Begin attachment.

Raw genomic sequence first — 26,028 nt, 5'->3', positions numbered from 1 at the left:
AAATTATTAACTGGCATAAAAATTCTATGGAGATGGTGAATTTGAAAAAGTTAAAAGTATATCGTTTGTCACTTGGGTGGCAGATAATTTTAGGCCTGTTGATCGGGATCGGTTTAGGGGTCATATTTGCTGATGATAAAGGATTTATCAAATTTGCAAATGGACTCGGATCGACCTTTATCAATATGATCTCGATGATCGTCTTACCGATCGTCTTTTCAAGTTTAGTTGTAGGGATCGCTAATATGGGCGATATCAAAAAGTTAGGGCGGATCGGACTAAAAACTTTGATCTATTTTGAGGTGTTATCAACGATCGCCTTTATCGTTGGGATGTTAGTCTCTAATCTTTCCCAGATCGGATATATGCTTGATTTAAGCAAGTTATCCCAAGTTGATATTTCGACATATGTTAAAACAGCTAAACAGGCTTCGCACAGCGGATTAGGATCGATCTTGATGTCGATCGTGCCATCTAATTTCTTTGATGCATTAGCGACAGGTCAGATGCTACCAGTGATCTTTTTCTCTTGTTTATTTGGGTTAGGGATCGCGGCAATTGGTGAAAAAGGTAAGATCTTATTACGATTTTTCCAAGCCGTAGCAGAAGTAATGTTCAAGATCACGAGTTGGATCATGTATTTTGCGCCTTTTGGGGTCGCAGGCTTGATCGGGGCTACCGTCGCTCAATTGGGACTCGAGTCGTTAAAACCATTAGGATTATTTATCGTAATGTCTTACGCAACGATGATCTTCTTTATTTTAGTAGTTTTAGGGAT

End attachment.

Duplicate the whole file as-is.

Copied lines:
Raw genomic sequence first — 26,028 nt, 5'->3', positions numbered from 1 at the left:
AAATTATTAACTGGCATAAAAATTCTATGGAGATGGTGAATTTGAAAAAGTTAAAAGTATATCGTTTGTCACTTGGGTGGCAGATAATTTTAGGCCTGTTGATCGGGATCGGTTTAGGGGTCATATTTGCTGATGATAAAGGATTTATCAAATTTGCAAATGGACTCGGATCGACCTTTATCAATATGATCTCGATGATCGTCTTACCGATCGTCTTTTCAAGTTTAGTTGTAGGGATCGCTAATATGGGCGATATCAAAAAGTTAGGGCGGATCGGACTAAAAACTTTGATCTATTTTGAGGTGTTATCAACGATCGCCTTTATCGTTGGGATGTTAGTCTCTAATCTTTCCCAGATCGGATATATGCTTGATTTAAGCAAGTTATCCCAAGTTGATATTTCGACATATGTTAAAACAGCTAAACAGGCTTCGCACAGCGGATTAGGATCGATCTTGATGTCGATCGTGCCATCTAATTTCTTTGATGCATTAGCGACAGGTCAGATGCTACCAGTGATCTTTTTCTCTTGTTTATTTGGGTTAGGGATCGCGGCAATTGGTGAAAAAGGTAAGATCTTATTACGATTTTTCCAAGCCGTAGCAGAAGTAATGTTCAAGATCACGAGTTGGATCATGTATTTTGCGCCTTTTGGGGTCGCAGGCTTGATCGGGGCTACCGTCGCTCAATTGGGACTCGAGTCGTTAAAACCATTAGGATTATTTATCGTAATGTCTTACGCAACGATGATCTTCTTTATTTTAGTAGTTTTAGGGAT